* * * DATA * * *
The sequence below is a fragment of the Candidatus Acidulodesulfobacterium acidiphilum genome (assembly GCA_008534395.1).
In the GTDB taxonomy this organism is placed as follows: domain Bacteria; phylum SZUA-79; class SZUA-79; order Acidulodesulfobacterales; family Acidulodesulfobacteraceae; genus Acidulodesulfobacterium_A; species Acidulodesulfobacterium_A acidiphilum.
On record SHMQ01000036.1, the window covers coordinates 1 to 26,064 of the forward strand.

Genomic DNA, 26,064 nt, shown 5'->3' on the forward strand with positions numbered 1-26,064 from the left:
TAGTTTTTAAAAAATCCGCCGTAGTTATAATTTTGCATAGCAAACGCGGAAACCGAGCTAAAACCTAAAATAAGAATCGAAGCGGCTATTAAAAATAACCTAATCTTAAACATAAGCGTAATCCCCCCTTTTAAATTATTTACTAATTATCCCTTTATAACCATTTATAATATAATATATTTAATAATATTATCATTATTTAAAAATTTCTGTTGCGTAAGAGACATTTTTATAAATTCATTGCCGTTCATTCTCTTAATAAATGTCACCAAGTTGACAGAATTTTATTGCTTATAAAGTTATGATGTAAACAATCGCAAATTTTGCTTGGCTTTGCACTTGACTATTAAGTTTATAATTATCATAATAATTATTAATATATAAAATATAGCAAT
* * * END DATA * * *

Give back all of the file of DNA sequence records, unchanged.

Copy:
The sequence below is a fragment of the Candidatus Acidulodesulfobacterium acidiphilum genome (assembly GCA_008534395.1).
In the GTDB taxonomy this organism is placed as follows: domain Bacteria; phylum SZUA-79; class SZUA-79; order Acidulodesulfobacterales; family Acidulodesulfobacteraceae; genus Acidulodesulfobacterium_A; species Acidulodesulfobacterium_A acidiphilum.
On record SHMQ01000036.1, the window covers coordinates 1 to 26,064 of the forward strand.

Genomic DNA, 26,064 nt, shown 5'->3' on the forward strand with positions numbered 1-26,064 from the left:
TAGTTTTTAAAAAATCCGCCGTAGTTATAATTTTGCATAGCAAACGCGGAAACCGAGCTAAAACCTAAAATAAGAATCGAAGCGGCTATTAAAAATAACCTAATCTTAAACATAAGCGTAATCCCCCCTTTTAAATTATTTACTAATTATCCCTTTATAACCATTTATAATATAATATATTTAATAATATTATCATTATTTAAAAATTTCTGTTGCGTAAGAGACATTTTTATAAATTCATTGCCGTTCATTCTCTTAATAAATGTCACCAAGTTGACAGAATTTTATTGCTTATAAAGTTATGATGTAAACAATCGCAAATTTTGCTTGGCTTTGCACTTGACTATTAAGTTTATAATTATCATAATAATTATTAATATATAAAATATAGCAAT